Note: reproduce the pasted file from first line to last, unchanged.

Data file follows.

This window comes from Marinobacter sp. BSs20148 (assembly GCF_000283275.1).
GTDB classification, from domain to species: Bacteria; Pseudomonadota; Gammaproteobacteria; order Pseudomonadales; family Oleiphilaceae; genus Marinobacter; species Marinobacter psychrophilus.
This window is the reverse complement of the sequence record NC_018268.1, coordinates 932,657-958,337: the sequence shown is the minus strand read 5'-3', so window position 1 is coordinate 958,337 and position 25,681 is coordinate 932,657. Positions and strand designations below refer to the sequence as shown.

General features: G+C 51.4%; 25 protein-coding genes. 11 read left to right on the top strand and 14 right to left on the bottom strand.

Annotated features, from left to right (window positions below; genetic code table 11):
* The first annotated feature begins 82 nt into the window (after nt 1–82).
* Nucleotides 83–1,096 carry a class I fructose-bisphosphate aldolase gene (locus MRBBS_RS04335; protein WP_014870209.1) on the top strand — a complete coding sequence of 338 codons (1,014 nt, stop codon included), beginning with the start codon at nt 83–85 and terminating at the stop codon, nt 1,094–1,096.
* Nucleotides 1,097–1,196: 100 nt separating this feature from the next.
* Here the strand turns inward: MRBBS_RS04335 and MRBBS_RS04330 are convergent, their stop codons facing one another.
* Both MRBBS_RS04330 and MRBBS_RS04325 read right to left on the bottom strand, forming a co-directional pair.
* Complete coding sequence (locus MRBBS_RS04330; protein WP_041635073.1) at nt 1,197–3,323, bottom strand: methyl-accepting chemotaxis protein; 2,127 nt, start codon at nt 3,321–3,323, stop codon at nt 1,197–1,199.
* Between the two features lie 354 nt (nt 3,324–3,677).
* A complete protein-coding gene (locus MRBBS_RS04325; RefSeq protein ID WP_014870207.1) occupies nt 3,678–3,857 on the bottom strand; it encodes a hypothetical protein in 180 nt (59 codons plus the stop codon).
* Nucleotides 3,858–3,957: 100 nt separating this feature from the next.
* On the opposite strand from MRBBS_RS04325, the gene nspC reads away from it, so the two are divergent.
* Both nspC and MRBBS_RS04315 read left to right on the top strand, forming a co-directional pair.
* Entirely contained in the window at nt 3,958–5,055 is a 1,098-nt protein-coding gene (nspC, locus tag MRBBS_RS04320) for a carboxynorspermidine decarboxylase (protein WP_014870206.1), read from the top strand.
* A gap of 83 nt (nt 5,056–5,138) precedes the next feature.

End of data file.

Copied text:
This window comes from Marinobacter sp. BSs20148 (assembly GCF_000283275.1).
GTDB classification, from domain to species: Bacteria; Pseudomonadota; Gammaproteobacteria; order Pseudomonadales; family Oleiphilaceae; genus Marinobacter; species Marinobacter psychrophilus.
This window is the reverse complement of the sequence record NC_018268.1, coordinates 932,657-958,337: the sequence shown is the minus strand read 5'-3', so window position 1 is coordinate 958,337 and position 25,681 is coordinate 932,657. Positions and strand designations below refer to the sequence as shown.

General features: G+C 51.4%; 25 protein-coding genes. 11 read left to right on the top strand and 14 right to left on the bottom strand.

Annotated features, from left to right (window positions below; genetic code table 11):
* The first annotated feature begins 82 nt into the window (after nt 1–82).
* Nucleotides 83–1,096 carry a class I fructose-bisphosphate aldolase gene (locus MRBBS_RS04335; protein WP_014870209.1) on the top strand — a complete coding sequence of 338 codons (1,014 nt, stop codon included), beginning with the start codon at nt 83–85 and terminating at the stop codon, nt 1,094–1,096.
* Nucleotides 1,097–1,196: 100 nt separating this feature from the next.
* Here the strand turns inward: MRBBS_RS04335 and MRBBS_RS04330 are convergent, their stop codons facing one another.
* Both MRBBS_RS04330 and MRBBS_RS04325 read right to left on the bottom strand, forming a co-directional pair.
* Complete coding sequence (locus MRBBS_RS04330; protein WP_041635073.1) at nt 1,197–3,323, bottom strand: methyl-accepting chemotaxis protein; 2,127 nt, start codon at nt 3,321–3,323, stop codon at nt 1,197–1,199.
* Between the two features lie 354 nt (nt 3,324–3,677).
* A complete protein-coding gene (locus MRBBS_RS04325; RefSeq protein ID WP_014870207.1) occupies nt 3,678–3,857 on the bottom strand; it encodes a hypothetical protein in 180 nt (59 codons plus the stop codon).
* Nucleotides 3,858–3,957: 100 nt separating this feature from the next.
* On the opposite strand from MRBBS_RS04325, the gene nspC reads away from it, so the two are divergent.
* Both nspC and MRBBS_RS04315 read left to right on the top strand, forming a co-directional pair.
* Entirely contained in the window at nt 3,958–5,055 is a 1,098-nt protein-coding gene (nspC, locus tag MRBBS_RS04320) for a carboxynorspermidine decarboxylase (protein WP_014870206.1), read from the top strand.
* A gap of 83 nt (nt 5,056–5,138) precedes the next feature.